Tuesday, October 8, 2013

Make some time for giving back.....

     As I contemplate the impending end of this blog at the close of this year, I want to make sure that I've hit the high points and since the blog will live beyond me on the Internet and possibly in written form, this will become some lasting advice to my children and any of their future offspring.  This morning I talk about a topic of utmost importance to my family and that is the obligation to give back.  

     My children were all taught this lesson both by word and deed, because we were taught this lesson first. For us, it was never an option not to get involved in our community,church, civic and school organizations
and to make the best use of our God-given talents, it was our duty to.  My father worked 2-3 jobs for most of his life and supported 12 children through his efforts.  He could have easily sat idle for those few hours each day that he got to himself, but he didn't.  He pitched in, and gave back.  If it wasn't doing pro bono electrical and plumbing work for families in need, it was helping his church set up for their festival, or calling the bingo numbers at the local Knights of Columbus hall.  He made marinades and flipped chickens at BBQ fundraisers and whenever asked to help, he answered yes, if he possibly could.  My mother did the same.  Aside from raising the 12 of us, she volunteered at the church, she counseled pregnant women at the Birthright Center, she participated in Mother's Circle and shared her child rearing secrets with the ladies there.   They both set a powerful example to their children, that no matter how busy you were, there should always be time dedicated to giving back and to making the world a better place.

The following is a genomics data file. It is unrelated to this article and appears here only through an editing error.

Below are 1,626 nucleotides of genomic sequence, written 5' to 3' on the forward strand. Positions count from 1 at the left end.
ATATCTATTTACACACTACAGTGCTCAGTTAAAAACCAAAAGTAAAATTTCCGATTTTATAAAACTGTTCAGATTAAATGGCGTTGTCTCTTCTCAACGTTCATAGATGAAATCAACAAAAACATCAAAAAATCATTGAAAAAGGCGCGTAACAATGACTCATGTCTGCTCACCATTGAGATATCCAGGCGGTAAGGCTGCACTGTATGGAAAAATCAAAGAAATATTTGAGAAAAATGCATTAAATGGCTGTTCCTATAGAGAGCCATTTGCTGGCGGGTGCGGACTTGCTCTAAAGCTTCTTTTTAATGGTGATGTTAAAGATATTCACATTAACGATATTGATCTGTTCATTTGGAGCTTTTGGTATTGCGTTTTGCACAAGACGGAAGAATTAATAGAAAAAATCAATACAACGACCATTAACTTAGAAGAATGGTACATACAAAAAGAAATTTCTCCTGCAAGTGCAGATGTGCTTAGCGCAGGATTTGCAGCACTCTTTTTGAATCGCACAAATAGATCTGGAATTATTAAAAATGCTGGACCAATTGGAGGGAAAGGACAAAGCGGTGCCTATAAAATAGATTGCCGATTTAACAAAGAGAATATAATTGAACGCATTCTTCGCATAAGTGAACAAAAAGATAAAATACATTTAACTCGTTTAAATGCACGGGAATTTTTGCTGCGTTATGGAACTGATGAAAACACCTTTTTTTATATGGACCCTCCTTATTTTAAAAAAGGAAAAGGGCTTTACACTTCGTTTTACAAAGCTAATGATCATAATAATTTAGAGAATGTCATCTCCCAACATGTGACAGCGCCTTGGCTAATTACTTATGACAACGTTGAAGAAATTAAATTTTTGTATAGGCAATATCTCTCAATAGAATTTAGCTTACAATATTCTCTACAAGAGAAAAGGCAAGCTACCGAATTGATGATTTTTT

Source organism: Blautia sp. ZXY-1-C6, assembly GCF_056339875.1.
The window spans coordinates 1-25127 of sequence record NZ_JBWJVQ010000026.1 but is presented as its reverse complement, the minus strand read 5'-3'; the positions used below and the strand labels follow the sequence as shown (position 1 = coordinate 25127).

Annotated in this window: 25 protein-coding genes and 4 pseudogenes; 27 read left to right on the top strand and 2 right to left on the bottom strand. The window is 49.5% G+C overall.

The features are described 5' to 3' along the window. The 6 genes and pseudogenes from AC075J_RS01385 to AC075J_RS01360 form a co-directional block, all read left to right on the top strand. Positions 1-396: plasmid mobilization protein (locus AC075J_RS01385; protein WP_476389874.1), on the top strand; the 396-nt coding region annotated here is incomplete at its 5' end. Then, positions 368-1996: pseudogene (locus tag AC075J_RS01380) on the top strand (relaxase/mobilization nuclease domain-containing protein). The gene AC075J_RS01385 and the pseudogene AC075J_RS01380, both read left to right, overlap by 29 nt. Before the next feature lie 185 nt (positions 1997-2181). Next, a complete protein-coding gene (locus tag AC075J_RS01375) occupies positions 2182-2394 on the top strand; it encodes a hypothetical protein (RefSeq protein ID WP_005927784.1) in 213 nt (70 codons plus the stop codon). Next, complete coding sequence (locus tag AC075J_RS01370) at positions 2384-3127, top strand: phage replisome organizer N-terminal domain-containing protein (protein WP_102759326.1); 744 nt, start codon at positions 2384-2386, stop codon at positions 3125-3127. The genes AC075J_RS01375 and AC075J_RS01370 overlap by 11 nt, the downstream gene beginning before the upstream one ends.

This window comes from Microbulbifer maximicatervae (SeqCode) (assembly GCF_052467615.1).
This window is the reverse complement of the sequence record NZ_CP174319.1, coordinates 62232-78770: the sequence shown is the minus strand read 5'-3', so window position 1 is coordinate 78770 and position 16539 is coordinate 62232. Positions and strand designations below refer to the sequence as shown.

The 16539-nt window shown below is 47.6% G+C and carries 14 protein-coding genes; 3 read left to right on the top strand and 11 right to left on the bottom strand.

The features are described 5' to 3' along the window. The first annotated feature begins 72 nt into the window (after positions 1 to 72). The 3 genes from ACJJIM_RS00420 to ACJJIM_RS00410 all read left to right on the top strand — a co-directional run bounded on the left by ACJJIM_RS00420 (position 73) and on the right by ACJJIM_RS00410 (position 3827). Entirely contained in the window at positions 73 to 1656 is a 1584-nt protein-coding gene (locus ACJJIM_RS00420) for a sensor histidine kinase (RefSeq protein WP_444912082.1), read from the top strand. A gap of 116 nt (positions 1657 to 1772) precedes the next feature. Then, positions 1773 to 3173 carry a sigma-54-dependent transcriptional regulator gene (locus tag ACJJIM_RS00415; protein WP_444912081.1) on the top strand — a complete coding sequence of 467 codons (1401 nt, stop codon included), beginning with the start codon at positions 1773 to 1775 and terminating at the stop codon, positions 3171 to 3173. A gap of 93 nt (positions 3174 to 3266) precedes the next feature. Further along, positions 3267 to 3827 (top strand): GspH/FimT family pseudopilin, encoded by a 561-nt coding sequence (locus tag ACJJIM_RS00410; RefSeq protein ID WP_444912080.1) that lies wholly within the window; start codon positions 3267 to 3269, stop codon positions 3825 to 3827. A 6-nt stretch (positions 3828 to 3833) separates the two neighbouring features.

The next generation carried the torch too.  My children's aunts and uncles (on both sides of your family) have joined the Knights of Columbus, Kiwanis, the Sons of the American Legion, Sports and Drama Boosters and
scores of other civic organizations.  They've coached teams and led Boy and Girl Scout Troops.  An aunt of theirs continues in her mother's footsteps and is on the board of a pregnancy center and another participates with the Big Sister program.  A few of their uncles volunteer to serve Thanksgiving or Christmas dinner at a local Salvation Army and another of their uncles has been known to donate his labor doing electrical work for the indigent, reminding me of my father, and he's not even on that side of my family.  Not all the work is with an organization, some of it is just one person helping another, like my sister who makes casseroles and such for funerals of deceased neighbors.  Another donates the proceeds from an auction she has at her annual pig roast to different charities, and when her area experienced some major flooding, she was one of the first to pitch in and one of the last to stop helping.  I have a sister who is not fond of crowds  but has volunteered for the St Vincent de Paul Society sorting clothes for the needy.  A brother of mine is a local volunteer fireman, and he donates some of his catering time each year to the needy.  Another brother and his wife work the local tomato festival where they live and that's in addition to all the work they did for drama clubs and schools.  Every one of my siblings and a lot of my wife's too, donate time and money to our charity golf tournament each year.  I'm sure I could fill 2 more paragraphs with more specifics but I think you get the point, my children and their cousins are surrounded by great examples of how one should use their talents to improve their community.  It's becoming their time to pick up the mantle now.